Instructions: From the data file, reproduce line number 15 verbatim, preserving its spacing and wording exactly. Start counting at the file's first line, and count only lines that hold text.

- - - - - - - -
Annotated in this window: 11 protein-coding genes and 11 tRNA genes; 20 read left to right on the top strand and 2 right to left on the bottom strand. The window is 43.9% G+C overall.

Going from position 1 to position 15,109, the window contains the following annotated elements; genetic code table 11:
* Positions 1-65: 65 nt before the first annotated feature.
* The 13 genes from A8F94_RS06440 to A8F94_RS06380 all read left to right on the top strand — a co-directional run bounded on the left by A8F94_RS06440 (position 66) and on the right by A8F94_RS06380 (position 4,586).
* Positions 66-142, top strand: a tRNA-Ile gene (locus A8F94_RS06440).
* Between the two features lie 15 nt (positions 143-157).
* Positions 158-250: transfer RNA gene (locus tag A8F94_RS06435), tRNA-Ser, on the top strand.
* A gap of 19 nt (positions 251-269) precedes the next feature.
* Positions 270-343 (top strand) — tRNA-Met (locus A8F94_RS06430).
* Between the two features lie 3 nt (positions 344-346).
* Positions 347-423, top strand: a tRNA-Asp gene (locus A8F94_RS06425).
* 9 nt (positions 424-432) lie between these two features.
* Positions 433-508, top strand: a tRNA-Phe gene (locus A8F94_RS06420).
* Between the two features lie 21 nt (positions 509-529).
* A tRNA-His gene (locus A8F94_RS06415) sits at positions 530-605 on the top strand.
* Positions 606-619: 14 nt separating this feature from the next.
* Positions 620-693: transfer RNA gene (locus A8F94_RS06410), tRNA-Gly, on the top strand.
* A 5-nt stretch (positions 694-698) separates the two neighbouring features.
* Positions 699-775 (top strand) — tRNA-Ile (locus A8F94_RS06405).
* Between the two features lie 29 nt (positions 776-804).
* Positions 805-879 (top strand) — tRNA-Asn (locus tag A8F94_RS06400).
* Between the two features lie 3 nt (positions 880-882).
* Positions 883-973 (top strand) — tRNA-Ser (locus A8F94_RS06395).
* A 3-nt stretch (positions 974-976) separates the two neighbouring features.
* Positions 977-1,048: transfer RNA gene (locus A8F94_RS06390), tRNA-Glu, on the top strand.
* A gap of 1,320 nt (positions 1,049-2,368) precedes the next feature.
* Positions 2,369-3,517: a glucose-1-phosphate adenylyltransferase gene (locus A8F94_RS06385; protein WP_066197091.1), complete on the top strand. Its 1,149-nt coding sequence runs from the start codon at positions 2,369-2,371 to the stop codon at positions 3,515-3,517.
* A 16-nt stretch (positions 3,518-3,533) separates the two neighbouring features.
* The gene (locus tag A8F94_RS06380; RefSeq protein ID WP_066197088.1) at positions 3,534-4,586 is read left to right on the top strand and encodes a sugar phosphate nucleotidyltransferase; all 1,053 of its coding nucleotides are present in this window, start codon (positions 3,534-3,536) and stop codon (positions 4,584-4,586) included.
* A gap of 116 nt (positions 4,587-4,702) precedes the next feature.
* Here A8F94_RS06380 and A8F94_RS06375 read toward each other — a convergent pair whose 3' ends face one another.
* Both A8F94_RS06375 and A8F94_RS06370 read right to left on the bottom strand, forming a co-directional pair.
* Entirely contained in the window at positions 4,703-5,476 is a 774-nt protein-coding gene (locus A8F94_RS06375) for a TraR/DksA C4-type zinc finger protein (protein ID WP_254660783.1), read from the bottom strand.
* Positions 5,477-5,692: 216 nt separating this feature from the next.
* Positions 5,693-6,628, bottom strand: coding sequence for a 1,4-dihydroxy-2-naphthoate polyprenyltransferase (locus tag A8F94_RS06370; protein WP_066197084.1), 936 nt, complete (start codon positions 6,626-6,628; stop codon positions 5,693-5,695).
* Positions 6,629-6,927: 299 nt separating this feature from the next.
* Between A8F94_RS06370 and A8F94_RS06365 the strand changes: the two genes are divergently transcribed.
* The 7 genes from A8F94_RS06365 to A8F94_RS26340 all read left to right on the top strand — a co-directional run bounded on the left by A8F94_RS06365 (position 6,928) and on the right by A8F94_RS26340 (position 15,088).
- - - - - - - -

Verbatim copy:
* A tRNA-His gene (locus A8F94_RS06415) sits at positions 530-605 on the top strand.